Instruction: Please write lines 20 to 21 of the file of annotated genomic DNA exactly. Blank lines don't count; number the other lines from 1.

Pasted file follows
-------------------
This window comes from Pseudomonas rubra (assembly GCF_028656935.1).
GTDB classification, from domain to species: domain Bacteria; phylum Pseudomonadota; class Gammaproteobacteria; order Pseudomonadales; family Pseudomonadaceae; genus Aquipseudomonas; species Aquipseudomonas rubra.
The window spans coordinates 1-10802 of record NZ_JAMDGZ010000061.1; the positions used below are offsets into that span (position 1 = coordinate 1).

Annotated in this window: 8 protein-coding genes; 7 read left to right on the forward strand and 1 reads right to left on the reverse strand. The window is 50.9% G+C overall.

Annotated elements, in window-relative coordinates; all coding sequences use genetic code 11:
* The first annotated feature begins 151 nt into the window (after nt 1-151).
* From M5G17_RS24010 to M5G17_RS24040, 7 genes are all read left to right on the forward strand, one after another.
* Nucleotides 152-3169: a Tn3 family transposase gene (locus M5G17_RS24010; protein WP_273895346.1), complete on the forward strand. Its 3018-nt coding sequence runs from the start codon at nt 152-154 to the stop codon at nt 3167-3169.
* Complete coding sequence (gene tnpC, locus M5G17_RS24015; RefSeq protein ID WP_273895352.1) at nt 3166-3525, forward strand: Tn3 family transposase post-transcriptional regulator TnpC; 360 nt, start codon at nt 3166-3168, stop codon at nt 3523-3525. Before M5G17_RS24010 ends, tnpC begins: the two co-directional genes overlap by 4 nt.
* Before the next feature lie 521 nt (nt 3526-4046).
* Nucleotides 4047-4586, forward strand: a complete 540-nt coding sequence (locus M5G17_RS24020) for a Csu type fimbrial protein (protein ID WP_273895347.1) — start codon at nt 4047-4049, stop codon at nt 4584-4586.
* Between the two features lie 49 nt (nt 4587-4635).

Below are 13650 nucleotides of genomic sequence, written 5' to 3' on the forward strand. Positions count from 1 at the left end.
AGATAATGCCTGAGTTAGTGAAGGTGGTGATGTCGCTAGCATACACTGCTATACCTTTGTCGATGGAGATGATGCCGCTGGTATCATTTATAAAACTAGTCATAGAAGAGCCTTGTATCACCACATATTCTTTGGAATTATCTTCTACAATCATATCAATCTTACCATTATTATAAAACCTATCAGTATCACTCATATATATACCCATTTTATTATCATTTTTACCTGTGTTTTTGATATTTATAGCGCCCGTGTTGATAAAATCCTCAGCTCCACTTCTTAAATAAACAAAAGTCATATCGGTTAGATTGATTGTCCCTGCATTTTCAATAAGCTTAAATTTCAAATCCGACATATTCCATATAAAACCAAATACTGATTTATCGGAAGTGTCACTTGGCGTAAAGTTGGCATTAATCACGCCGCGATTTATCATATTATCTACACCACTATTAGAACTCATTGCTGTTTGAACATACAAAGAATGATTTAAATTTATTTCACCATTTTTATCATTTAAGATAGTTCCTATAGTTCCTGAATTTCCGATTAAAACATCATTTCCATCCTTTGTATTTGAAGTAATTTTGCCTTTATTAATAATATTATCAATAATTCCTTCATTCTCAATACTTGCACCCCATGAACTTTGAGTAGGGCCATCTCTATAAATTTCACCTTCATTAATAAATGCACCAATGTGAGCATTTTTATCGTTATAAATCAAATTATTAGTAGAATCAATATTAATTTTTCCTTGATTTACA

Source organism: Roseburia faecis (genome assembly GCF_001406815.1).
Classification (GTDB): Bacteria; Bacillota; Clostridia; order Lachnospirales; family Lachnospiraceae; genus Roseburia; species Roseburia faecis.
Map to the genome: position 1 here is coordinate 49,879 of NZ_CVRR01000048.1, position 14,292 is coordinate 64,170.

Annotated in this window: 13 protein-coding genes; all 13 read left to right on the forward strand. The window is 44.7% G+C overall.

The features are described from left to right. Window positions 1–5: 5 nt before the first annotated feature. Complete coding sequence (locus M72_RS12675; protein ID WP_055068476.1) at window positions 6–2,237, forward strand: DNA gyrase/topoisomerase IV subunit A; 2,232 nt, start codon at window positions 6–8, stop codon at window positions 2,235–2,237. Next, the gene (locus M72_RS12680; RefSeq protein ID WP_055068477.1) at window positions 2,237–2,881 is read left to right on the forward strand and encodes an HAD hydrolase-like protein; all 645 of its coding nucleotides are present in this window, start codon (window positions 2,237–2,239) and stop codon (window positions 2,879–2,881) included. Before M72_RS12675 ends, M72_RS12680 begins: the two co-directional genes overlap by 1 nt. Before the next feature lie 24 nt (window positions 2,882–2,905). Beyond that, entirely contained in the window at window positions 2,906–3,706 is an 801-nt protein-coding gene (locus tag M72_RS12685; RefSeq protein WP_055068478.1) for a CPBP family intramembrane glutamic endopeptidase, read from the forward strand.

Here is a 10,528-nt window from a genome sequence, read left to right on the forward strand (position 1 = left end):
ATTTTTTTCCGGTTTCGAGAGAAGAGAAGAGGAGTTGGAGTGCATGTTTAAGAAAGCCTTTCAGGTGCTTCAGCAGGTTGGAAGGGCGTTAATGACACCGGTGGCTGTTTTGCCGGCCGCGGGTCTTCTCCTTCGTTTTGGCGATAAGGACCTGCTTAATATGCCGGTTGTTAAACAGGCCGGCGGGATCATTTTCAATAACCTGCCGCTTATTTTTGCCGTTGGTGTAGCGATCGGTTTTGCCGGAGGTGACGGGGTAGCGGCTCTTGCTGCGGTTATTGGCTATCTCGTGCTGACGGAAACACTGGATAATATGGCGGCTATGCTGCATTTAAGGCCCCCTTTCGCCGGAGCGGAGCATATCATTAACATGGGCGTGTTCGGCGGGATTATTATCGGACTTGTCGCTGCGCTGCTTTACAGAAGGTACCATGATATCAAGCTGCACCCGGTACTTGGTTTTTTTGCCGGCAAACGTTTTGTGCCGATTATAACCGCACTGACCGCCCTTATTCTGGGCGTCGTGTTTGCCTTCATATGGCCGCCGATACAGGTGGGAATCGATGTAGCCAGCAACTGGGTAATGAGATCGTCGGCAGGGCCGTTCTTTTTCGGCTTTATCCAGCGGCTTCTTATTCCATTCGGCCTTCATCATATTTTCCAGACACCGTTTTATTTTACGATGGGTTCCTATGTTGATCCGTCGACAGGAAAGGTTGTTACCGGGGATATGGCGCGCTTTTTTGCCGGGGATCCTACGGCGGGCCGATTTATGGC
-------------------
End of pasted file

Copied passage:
Here is a 10,528-nt window from a genome sequence, read left to right on the forward strand (position 1 = left end):
ATTTTTTTCCGGTTTCGAGAGAAGAGAAGAGGAGTTGGAGTGCATGTTTAAGAAAGCCTTTCAGGTGCTTCAGCAGGTTGGAAGGGCGTTAATGACACCGGTGGCTGTTTTGCCGGCCGCGGGTCTTCTCCTTCGTTTTGGCGATAAGGACCTGCTTAATATGCCGGTTGTTAAACAGGCCGGCGGGATCATTTTCAATAACCTGCCGCTTATTTTTGCCGTTGGTGTAGCGATCGGTTTTGCCGGAGGTGACGGGGTAGCGGCTCTTGCTGCGGTTATTGGCTATCTCGTGCTGACGGAAACACTGGATAATATGGCGGCTATGCTGCATTTAAGGCCCCCTTTCGCCGGAGCGGAGCATATCATTAACATGGGCGTGTTCGGCGGGATTATTATCGGACTTGTCGCTGCGCTGCTTTACAGAAGGTACCATGATATCAAGCTGCACCCGGTACTTGGTTTTTTTGCCGGCAAACGTTTTGTGCCGATTATAACCGCACTGACCGCCCTTATTCTGGGCGTCGTGTTTGCCTTCATATGGCCGCCGATACAGGTGGGAATCGATGTAGCCAGCAACTGGGTAATGAGATCGTCGGCAGGGCCGTTCTTTTTCGGCTTTATCCAGCGGCTTCTTATTCCATTCGGCCTTCATCATATTTTCCAGACACCGTTTTATTTTACGATGGGTTCCTATGTTGATCCGTCGACAGGAAAGGTTGTTACCGGGGATATGGCGCGCTTTTTTGCCGGGGATCCTACGGCGGGCCGATTTATGGC